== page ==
Saturday, September 06, 2008

This Week in Texas Methodist History September 7

Missionaries Arrive in Galveston as Refugees from Mexican Revolution Sept. 10, 1913

On Sept. 10, 1913 a ship carrying 176 refugees from Vera Cruz and Tampico docked at Galveston. Among those refugees were about 40 Methodist and Presbyterian missionaries. They had been caught up in the revolutionary violence that was engulfing Mexico. The progressive president Francisco Madero had been deposed and killed the previous February. The newly-inaugurated president of the United States, Woodrow Wilson, loathed the coup perpetrator Victoranio Huerta and supported his opponent Venustiano Carranza who promised a return to constitutional government. The Methodist school at Guadalajara was stormed by a mob. The borderlands, especially from Brownsville to El Paso became embroiled in the conflict as revolutionaries laid plans and obtained arms on the Texas side of the river.

Mexico had been a favorite Methodist mission field since the early 1870s. . Bishop Keener had taken Alejo Hernandez to Mexico City. Methodists had built schools, most famously in Puebla. Both the MEC and the MECS had conference structures, schools, missionaries, and Mexican preachers. In 1910 the MECS reported 17 missionaries, 63 native Mexican preachers, and 6,400 members. The MECS 1915 roster of missionaries reported 35 for Mexico. Only 14 of those missionaries listed Mexican addresses. The other 21 had come back to the United States—eight to El Paso alone.

The various denominations with missionary interests in Mexico were often confused by events on the ground including President Wilson’s occupation of Vera Cruz, frequent changes of government, and the Constitution of 1917 that severely restricted the civil rights of clergy and the right of churches to operate schools. The measures had been enacted to punish Roman Catholics, but Protestants also fell under the ban.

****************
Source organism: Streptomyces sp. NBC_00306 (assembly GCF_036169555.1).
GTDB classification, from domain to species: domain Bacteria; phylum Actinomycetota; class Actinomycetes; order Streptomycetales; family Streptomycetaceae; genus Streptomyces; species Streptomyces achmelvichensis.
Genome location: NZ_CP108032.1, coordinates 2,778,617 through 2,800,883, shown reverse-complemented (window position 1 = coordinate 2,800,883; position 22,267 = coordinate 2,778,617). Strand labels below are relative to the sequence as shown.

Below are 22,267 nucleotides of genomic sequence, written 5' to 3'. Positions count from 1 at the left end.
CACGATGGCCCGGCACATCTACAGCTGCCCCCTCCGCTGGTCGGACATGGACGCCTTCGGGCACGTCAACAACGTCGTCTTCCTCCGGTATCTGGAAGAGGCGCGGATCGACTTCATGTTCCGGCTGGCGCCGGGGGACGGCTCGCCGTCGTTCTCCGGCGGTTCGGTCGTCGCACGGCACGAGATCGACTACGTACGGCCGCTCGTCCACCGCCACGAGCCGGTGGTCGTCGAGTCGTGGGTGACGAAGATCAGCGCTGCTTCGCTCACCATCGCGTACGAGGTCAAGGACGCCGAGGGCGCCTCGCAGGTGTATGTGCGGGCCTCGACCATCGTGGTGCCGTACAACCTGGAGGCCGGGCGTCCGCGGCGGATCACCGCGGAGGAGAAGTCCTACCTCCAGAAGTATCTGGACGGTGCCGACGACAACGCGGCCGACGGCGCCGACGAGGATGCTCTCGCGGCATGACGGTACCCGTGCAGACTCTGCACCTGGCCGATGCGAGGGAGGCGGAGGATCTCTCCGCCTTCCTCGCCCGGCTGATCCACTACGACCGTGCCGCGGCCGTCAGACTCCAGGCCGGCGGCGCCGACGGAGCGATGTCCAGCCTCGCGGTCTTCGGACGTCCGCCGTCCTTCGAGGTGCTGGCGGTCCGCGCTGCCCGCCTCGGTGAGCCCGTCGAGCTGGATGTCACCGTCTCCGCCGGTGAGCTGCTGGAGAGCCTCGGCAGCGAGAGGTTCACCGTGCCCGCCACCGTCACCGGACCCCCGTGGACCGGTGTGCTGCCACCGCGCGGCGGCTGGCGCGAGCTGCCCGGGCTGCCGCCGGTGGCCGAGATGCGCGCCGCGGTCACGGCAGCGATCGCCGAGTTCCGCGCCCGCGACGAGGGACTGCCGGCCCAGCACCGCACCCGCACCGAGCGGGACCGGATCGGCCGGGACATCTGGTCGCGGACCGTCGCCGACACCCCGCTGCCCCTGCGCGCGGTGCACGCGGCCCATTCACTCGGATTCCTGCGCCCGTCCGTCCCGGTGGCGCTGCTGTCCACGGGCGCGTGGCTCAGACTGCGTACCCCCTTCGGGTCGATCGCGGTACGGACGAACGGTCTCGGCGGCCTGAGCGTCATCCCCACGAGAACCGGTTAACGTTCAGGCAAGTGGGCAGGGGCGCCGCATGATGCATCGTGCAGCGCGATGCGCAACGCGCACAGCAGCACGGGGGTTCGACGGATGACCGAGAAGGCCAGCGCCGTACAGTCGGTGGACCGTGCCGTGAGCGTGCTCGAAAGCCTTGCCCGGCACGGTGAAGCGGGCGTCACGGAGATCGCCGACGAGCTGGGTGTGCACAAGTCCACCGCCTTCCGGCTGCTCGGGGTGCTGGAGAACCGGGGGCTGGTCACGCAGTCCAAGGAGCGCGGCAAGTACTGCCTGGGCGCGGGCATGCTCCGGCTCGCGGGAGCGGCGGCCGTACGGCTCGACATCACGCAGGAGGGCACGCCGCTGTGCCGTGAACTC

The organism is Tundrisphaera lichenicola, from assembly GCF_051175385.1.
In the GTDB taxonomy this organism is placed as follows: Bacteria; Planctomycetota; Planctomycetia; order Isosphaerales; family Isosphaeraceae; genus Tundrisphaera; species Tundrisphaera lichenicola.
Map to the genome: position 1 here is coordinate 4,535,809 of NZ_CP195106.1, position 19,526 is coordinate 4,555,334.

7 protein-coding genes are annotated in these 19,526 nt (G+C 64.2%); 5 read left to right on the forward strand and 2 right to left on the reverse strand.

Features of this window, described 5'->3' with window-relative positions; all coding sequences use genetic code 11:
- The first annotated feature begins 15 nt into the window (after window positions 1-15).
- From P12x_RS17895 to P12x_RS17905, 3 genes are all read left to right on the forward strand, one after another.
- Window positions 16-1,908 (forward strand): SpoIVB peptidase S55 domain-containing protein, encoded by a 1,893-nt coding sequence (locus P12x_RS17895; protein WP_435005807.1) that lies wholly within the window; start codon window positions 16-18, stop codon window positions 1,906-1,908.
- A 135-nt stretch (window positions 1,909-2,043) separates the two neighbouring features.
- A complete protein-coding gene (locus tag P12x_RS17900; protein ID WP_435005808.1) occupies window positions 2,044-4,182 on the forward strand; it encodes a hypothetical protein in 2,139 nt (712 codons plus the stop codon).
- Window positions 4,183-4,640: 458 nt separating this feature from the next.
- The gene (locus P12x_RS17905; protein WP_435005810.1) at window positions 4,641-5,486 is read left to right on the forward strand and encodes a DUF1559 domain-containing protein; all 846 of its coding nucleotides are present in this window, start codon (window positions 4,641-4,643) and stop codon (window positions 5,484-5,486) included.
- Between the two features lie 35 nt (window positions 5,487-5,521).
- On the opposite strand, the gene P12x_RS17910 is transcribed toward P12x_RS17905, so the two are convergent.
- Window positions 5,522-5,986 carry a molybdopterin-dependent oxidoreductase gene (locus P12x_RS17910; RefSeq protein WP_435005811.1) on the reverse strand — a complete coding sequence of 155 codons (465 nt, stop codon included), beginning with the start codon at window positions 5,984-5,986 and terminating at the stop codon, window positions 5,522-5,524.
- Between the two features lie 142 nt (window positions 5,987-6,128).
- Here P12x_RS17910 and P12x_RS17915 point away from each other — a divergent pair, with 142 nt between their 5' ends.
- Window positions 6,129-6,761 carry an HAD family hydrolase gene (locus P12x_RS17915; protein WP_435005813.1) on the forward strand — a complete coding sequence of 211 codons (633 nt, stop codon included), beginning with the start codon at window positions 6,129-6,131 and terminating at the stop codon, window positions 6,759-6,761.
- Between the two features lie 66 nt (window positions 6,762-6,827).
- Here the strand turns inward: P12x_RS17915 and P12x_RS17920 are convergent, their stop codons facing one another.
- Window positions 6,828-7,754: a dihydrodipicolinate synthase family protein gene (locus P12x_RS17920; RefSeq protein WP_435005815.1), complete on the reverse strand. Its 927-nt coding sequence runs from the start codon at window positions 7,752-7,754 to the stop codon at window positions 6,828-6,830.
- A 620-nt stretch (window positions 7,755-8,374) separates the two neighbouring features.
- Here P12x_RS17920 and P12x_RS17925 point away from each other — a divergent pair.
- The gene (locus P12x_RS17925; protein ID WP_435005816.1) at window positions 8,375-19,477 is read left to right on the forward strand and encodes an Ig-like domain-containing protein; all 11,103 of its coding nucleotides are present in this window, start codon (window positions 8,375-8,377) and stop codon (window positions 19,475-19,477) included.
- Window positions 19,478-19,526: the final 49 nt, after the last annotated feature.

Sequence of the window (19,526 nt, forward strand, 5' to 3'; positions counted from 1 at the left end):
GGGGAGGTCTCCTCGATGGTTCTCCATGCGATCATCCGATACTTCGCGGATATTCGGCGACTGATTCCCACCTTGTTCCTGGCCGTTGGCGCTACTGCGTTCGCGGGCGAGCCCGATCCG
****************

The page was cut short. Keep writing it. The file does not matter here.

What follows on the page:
1914 was a particularly important year. In February of that year MECS missionaries in Mexico were called to Laredo to meet with denominational officials in an attempt to deal with the changing situation. Two months later the General Conference of the MECS created three conferences for Spanish-speaking Methodists. Two of those would be bi-national. The other consisted of of Texas east of the Pecos River. Two months later representatives of eleven denominations with mission interests Mexico met in Cincinnati and issued the “Cincinnati Plan.”

Texas Methodists were in a better position than most to sort through the confusion. Their schools in Laredo and El Paso could continue to serve Mexican children. The Revolution had displaced not just the Protestant missionaries who fled to Galveston, but also thousands of Mexicans who immigrated to Texas to escape the revolutionary turmoil. At least a few of the young immigrants found Methodist schools waiting for them.


Post a Comment

<< Home